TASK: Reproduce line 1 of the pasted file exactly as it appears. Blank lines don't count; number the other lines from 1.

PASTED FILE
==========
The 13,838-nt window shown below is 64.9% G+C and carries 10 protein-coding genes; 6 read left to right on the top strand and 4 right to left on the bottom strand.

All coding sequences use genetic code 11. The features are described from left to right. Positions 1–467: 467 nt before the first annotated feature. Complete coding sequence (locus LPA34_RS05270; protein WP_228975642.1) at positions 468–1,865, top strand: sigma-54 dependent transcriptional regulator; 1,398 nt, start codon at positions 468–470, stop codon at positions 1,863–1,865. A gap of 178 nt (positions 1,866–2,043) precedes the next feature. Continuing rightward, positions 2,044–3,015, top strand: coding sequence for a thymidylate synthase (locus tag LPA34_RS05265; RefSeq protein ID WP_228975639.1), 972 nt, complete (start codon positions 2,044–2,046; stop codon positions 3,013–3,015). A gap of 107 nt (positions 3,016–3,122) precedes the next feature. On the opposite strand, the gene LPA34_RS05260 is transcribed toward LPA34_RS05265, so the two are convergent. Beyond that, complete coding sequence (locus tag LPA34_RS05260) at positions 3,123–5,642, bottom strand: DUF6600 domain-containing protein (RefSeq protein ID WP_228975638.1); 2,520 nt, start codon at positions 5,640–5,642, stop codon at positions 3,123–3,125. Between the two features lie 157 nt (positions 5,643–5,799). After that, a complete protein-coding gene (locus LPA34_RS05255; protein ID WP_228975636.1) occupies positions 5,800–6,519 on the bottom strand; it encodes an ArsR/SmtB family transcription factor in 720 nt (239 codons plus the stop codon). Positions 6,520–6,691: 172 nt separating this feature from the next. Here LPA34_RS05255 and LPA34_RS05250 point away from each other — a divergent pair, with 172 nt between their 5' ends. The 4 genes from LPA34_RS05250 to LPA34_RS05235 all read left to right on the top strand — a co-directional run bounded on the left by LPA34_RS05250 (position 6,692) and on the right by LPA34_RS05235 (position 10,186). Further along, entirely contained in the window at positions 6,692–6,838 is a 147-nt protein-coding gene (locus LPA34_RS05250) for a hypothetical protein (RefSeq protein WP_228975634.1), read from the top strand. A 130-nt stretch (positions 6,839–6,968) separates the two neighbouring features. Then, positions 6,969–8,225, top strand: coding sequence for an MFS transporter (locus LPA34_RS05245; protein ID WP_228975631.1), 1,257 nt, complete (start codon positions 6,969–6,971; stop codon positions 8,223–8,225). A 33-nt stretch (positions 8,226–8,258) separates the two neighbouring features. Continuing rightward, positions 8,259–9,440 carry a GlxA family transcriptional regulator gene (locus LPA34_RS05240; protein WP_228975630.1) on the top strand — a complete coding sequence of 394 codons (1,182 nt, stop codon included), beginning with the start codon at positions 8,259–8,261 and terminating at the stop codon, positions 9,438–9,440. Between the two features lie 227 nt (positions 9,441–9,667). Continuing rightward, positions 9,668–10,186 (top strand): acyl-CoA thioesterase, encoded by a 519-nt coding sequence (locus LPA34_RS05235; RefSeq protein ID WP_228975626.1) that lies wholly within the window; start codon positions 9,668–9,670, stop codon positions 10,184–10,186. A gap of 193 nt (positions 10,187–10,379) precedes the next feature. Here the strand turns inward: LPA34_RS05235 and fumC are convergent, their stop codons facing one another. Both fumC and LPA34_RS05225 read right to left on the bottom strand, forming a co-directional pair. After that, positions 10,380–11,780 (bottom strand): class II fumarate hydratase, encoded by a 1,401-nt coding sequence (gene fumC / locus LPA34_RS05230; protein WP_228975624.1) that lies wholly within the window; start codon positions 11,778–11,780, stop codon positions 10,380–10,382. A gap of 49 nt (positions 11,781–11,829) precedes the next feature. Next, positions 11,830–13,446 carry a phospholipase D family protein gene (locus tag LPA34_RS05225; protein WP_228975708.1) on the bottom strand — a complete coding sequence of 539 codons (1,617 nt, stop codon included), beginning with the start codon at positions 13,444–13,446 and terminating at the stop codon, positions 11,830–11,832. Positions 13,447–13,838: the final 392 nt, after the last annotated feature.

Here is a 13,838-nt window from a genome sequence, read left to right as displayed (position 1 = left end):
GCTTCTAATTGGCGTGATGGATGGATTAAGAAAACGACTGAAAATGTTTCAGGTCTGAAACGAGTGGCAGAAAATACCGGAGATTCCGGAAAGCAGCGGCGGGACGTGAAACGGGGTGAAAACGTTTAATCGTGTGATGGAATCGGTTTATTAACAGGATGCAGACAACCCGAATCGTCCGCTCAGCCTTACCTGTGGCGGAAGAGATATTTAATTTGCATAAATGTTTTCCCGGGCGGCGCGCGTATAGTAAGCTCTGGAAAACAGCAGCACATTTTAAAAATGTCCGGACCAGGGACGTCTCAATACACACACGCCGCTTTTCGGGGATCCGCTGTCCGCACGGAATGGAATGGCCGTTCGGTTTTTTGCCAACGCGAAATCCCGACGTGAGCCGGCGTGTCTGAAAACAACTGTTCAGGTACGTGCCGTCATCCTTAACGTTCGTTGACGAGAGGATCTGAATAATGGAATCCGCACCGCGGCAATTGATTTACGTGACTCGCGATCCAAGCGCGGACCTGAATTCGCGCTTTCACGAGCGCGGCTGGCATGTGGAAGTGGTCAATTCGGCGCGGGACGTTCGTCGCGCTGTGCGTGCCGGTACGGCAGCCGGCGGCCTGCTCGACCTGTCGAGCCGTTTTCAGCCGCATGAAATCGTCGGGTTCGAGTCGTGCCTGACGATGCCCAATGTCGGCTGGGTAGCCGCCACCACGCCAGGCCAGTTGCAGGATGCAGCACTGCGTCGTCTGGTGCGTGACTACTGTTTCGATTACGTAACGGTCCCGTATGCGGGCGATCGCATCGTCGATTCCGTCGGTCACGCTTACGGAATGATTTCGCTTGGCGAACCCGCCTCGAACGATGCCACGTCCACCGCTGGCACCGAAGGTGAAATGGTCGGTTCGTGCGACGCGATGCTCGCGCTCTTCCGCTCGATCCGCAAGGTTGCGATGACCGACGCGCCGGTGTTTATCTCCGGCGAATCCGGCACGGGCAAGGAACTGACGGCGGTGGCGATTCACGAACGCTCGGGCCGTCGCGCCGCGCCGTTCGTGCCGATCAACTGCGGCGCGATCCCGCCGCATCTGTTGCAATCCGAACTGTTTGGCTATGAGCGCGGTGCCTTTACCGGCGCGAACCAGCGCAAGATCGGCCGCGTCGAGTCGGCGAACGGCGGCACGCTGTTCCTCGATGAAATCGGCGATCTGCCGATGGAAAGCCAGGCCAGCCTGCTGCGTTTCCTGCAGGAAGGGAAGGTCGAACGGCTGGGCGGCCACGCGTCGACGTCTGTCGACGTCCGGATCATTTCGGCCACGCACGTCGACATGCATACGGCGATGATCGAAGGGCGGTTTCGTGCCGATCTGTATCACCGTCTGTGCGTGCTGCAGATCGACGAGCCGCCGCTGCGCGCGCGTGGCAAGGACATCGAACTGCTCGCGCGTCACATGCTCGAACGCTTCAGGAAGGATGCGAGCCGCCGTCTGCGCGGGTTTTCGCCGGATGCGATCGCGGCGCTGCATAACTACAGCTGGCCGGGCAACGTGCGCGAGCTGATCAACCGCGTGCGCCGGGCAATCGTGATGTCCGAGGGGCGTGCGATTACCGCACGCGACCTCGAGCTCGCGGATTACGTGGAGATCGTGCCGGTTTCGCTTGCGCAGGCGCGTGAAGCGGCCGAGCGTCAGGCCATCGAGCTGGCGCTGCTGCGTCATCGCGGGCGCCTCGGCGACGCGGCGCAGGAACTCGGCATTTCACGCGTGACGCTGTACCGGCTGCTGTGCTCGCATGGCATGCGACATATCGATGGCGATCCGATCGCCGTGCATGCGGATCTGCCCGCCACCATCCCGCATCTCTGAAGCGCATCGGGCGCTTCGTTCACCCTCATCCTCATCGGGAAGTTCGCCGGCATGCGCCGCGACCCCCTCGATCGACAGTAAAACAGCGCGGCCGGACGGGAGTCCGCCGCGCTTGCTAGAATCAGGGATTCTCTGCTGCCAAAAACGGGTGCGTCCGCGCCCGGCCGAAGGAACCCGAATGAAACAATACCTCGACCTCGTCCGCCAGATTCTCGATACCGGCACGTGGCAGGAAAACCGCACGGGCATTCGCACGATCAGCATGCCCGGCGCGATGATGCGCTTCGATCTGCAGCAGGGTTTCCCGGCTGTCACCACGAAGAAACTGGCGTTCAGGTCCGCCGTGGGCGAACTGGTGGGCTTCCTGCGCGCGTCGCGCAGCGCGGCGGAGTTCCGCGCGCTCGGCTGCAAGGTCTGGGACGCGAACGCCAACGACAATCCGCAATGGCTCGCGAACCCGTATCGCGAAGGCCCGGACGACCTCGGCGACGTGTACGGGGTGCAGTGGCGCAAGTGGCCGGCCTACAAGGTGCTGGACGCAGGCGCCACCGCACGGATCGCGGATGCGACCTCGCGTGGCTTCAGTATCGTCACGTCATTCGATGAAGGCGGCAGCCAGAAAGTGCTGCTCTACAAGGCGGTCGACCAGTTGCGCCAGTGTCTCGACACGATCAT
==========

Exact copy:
The 13,838-nt window shown below is 64.9% G+C and carries 10 protein-coding genes; 6 read left to right on the top strand and 4 right to left on the bottom strand.